DAY 2- The island or Roatan Honduras- we disembarked and found our van, after a little searching in the hot and humid, in the van we traveled through a few small towns and arriving at what a beautiful spot, the lodge and accommodations are first class, bone fish, double digit and close to the lodge, we all traveled to different spots we spotted quite a few fish managed to hook a few, back to the ship at 1630

DAY 3 Belize City and we departed the ship VIA the launch, a short walk around the block and we found our guides, got all our gear set up, talked a lot about flies and the flies that looked good in my fly box!! Our guide said we would stop and look for some snook, ok by me-- very short casts to the mangroves, we moved 1 fish, very big fish that when hooked he turned and went back into the mangroves and laughed at the 20lb leaders--We traveled up the Belize river to be greeted by Misha the manager of the lodge. I will say stepping off the boat and on to the lush green surroundings, its like stepping in to the history of fly fishing, knowing that books were written about the great fishing times spent here, by some pretty famous folks connected to and with our sport. We also met one of the scientists from the 'Tarpon bonefish trust' he was there to document the movements of larger fish taken, document info of the fish, install satellite beacons and track the movements of the tarpon. We said our good bys and blasted off for some bonefish!! In the mouth of the river we saw a few boats working for Tarpon, one of the clients had a tarpon estimated at 125lb,on for over two hours, spit the hook after three shots at the boat, the guide did have the leader twice, we were running over gin clear flats as far as you could see, no other boats!! We got bone fish, lightning fast, strong these little guys would pull a hundred fifty feet of line from your reel before you realize your in! A mixed bag of great fishing, we got Tarpon, bonefish, tripletail, snapper what a great day. Returned to the ship at 1600, the ship departed at 1730 for the port of Costa Maya Mexico-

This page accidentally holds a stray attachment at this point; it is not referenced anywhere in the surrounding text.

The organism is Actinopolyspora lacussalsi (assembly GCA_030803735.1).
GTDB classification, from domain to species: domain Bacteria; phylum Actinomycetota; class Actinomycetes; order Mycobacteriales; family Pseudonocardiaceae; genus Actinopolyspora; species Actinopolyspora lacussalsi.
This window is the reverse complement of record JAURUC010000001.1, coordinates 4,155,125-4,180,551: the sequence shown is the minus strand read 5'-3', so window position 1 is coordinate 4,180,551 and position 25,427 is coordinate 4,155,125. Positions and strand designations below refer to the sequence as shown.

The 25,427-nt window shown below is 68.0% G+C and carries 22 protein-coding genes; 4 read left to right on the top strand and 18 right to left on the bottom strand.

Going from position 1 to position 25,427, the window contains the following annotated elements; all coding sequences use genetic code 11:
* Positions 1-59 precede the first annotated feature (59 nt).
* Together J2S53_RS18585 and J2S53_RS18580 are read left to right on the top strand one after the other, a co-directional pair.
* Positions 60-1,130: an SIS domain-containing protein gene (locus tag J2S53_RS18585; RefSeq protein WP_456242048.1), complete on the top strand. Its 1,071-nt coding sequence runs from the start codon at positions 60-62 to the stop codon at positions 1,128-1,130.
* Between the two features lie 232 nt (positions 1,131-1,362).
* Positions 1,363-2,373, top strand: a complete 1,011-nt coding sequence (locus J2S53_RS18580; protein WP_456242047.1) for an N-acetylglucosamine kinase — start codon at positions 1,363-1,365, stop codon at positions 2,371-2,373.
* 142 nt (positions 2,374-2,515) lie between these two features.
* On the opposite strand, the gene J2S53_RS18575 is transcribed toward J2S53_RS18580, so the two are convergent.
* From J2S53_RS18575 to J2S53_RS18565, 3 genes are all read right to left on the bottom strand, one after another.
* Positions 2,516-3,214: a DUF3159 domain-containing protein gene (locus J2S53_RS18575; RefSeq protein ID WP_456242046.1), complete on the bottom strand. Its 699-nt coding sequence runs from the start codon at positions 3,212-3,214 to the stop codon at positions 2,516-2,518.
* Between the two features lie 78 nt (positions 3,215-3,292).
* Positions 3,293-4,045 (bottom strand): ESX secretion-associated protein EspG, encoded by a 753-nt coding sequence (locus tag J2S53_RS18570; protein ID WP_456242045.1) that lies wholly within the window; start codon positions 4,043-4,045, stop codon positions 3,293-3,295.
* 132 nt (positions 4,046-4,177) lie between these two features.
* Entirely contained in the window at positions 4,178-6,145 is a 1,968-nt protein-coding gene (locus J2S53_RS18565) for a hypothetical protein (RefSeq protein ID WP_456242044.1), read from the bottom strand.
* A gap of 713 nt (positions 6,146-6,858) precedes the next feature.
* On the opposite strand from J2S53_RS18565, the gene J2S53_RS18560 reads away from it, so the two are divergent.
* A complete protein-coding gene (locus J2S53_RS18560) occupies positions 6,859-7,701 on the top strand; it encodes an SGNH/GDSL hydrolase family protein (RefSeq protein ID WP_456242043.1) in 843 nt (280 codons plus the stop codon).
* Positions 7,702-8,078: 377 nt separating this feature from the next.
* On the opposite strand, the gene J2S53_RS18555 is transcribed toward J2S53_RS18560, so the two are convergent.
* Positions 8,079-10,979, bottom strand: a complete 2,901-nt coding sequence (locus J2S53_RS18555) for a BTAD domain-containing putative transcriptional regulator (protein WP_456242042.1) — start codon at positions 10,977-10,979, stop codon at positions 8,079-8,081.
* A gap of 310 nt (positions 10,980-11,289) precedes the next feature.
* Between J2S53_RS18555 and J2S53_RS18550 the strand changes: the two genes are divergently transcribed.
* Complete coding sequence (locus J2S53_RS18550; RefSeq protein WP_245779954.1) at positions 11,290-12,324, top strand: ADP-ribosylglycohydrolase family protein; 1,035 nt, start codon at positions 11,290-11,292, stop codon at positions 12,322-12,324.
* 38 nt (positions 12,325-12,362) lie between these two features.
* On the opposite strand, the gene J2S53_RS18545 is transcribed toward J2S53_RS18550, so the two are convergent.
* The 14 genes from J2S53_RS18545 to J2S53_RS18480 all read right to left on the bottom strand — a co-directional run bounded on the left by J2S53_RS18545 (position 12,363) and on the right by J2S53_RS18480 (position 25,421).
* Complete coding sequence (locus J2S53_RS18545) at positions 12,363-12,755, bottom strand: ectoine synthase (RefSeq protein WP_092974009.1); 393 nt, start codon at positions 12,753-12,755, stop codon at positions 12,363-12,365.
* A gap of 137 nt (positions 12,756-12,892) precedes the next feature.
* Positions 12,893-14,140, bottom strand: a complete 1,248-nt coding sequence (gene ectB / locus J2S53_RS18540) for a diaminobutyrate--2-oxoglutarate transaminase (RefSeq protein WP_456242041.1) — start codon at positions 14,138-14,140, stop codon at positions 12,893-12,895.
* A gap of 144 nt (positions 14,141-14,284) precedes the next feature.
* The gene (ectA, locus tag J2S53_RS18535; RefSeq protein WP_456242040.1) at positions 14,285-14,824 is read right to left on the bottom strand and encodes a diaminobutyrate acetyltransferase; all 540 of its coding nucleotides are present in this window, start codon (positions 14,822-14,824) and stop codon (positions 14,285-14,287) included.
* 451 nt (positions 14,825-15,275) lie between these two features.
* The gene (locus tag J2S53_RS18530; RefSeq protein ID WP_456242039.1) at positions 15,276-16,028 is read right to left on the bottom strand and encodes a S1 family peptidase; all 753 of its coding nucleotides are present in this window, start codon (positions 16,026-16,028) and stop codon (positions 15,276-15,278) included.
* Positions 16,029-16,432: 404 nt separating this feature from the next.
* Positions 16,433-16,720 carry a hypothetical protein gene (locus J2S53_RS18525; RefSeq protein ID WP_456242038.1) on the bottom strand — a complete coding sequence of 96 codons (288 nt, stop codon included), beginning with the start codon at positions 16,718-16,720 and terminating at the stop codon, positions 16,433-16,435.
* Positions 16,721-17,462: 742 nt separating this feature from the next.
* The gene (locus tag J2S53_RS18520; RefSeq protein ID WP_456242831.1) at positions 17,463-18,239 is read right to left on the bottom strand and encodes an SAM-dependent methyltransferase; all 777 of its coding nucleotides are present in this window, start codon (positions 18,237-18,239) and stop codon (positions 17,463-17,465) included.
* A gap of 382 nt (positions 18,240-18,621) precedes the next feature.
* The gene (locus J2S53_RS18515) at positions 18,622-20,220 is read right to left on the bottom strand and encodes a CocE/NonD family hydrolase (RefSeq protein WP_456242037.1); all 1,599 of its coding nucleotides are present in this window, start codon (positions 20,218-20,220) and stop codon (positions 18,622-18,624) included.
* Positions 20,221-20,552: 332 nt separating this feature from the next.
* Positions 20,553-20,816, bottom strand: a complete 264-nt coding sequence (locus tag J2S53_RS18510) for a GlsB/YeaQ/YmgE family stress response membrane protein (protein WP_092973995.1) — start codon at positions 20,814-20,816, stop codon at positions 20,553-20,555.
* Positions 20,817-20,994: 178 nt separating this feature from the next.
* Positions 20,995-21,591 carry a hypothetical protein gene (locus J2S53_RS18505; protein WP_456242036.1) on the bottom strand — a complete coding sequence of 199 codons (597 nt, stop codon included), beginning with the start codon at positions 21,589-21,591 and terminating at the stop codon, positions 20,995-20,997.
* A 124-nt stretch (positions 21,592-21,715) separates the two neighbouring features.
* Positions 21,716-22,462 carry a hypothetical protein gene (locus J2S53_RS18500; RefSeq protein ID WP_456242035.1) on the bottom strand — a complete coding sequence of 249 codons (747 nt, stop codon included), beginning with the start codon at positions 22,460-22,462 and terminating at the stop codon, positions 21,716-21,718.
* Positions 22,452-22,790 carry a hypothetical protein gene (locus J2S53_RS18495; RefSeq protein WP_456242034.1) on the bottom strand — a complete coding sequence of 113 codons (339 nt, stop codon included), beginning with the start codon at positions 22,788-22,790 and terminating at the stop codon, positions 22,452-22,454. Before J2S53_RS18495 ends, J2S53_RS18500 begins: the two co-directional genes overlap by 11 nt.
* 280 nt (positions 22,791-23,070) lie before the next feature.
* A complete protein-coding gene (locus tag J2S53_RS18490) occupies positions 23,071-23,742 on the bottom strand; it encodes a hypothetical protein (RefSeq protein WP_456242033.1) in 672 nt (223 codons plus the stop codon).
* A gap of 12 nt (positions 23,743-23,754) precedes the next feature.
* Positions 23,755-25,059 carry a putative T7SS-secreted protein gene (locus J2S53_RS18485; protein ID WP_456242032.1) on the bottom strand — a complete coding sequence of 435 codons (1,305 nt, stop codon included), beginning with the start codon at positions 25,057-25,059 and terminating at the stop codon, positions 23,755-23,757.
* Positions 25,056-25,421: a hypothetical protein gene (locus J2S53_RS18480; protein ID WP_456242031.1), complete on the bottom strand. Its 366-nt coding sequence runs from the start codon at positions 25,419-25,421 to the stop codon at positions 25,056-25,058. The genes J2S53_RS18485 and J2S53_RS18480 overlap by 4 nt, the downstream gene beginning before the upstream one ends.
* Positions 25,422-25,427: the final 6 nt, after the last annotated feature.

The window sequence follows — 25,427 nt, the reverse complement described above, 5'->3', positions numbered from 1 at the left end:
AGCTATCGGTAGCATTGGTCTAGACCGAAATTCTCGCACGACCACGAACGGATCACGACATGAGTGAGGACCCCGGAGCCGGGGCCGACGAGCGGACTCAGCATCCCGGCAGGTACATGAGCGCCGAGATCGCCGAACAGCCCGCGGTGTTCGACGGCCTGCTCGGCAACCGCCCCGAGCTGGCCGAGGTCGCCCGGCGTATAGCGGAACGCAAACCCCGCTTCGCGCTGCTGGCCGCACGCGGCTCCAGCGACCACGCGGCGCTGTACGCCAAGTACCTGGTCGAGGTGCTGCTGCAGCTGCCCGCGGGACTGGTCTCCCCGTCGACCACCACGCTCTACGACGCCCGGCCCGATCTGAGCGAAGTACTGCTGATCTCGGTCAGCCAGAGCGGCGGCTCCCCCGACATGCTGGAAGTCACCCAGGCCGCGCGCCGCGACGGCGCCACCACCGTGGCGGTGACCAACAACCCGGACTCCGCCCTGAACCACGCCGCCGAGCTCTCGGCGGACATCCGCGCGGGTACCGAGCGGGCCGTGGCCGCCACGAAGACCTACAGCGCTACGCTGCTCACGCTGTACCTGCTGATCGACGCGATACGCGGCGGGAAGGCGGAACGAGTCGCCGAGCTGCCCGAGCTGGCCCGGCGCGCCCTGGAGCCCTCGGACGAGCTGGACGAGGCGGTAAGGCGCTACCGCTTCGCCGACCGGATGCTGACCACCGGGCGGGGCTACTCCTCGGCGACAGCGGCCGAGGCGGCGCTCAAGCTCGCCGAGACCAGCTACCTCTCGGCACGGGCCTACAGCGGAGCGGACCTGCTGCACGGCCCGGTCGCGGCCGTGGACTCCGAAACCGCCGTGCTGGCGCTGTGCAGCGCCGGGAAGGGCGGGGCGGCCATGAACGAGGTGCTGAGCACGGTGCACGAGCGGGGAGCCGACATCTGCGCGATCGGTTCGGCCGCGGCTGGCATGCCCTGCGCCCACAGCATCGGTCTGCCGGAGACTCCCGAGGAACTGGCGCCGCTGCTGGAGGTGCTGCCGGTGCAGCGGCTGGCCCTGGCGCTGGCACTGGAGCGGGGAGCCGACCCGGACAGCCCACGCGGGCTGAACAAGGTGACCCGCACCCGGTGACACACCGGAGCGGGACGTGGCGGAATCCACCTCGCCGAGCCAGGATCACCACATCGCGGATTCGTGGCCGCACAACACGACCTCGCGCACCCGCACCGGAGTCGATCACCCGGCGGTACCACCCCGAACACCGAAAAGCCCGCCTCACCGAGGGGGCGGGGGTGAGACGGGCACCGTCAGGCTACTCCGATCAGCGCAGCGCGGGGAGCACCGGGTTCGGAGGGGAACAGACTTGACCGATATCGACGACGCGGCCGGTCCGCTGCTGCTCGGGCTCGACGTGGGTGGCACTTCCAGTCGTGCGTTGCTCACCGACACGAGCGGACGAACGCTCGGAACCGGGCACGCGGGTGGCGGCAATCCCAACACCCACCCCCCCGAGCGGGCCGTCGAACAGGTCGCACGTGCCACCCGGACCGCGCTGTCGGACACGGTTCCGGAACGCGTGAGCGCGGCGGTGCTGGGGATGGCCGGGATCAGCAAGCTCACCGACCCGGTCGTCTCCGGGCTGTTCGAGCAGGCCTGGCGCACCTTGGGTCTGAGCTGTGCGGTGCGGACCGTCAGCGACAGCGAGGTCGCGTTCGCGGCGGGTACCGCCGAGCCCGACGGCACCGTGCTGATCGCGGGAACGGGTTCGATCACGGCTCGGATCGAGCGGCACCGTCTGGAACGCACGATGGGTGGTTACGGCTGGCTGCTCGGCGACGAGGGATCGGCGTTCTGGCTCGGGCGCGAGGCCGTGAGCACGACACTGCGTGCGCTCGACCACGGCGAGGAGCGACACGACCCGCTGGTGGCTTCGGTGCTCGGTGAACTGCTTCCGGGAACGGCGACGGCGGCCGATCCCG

DAY 4- Departed the ship at 0730- After a slight language problem with the van driver we were off to Casa De Coco, after about a 25 minute ride on a decent road, we pulled up to the lodge and greeted by our guide who, quickly got us geared up and ready, Ben, Capt. Mike and me pile into the skiff and gone. We traveled up the coast into a small channel lined with mangroves which opened up to miles of crystal clear flats, small tight little channels, and no other boats. The guide slowed the skiff and polled in, Mike stayed with the camera the guide stayed with Ben, and I got out and started walking, after about three steps, The guide asked me if I see him eating at one o'clock? Not only did I see him I saw them!! Two schools of over twenty fish coming at me about forty feet to my left, I turned and cast about 40ft the fly dropped a few feet in front of the school, the guide is yelling over my shoulder in very broken English" there coming Captain- There coming to eat!!! I striped and again and I felt him hit, the guide is yelling " he's eating Captain he is eating" I lifted the rod tip, a light strip, set- and game on!!! I watched a hundred ft of fly line whistle off the rod and the backing was going out equally as fast, Ben had one on and Mike was busy with the camera. Unreal day, we caught released many bones, missed our share, the big fish was about six pounds, not big in size but, a lightning fast powerful, and beautiful fish!! All in all this place is bonefish paradise in my book, go down and see Coco's-

DAY 5- Cozumel- The six of us hop on a 30 topaz armed with 12 to 15 weight rods. The locals on the dock were making fun of our light tackle, the mate told me as I was setting my 12wt up," Captain, the pole is very small -ok for the dorado , but for the sailfish, tooo small- I say not to worry if you can put me on- I will catch da sailfish!!! and we trolled, and trolled until all hell broke out on deck, the captain is yelling sailfish, I am clearing the deck, I look up to see three sails behind the boat munching on the hook less teasers, I cast my 12wt to the right teaser where this billfish is chewing the teaser, another fish was tasting Mikes fly, I strip two times and this fish turns and hits the fly at speed , I strip set twice and the line is flying out of the reel - the fish is tail walking away from the boat, the Capt is backing down on the fish, screaming Spanish obscenities - with water flying over the transom on me and Ben. We started the fight, after about 20 minutes of giant runs, awesome jumps we boated the fish, took some pics and off he swam-- A estimated 65 pound sail, on a twelve wt rod, with 40 pound mono leader, tied on a tandem hooked, Puglisi offshore blue, white and orange fly about six inches long---

AWESOME- what more can I say CATCHEMUP..